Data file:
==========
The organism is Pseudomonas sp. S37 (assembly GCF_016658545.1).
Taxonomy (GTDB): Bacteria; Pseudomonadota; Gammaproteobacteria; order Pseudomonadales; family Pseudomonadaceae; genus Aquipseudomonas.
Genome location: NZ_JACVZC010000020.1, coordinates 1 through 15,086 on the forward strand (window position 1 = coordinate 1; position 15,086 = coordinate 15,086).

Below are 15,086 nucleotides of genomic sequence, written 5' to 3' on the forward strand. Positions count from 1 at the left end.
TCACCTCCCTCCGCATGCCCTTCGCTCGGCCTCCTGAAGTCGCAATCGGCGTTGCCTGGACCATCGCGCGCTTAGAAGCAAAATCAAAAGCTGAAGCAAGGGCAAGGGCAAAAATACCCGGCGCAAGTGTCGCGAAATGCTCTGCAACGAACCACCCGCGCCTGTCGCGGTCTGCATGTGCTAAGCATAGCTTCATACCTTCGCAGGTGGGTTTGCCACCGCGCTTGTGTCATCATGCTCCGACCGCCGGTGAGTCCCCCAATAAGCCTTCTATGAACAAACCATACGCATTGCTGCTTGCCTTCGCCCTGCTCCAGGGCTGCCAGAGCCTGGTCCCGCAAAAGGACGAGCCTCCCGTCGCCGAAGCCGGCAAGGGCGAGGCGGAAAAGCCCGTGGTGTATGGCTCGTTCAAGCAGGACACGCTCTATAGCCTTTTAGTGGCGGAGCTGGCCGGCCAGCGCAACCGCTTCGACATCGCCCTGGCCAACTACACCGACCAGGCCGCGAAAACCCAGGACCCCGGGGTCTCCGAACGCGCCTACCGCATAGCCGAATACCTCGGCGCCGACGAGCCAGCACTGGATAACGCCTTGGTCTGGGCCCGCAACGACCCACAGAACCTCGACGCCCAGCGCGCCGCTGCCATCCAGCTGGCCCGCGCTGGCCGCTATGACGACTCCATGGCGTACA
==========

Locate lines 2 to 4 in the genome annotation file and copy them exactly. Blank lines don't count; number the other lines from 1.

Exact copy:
Taxonomy (GTDB): Bacteria; Pseudomonadota; Gammaproteobacteria; order Pseudomonadales; family Pseudomonadaceae; genus Aquipseudomonas.
Genome location: NZ_JACVZC010000020.1, coordinates 1 through 15,086 on the forward strand (window position 1 = coordinate 1; position 15,086 = coordinate 15,086).

Below are 15,086 nucleotides of genomic sequence, written 5' to 3' on the forward strand. Positions count from 1 at the left end.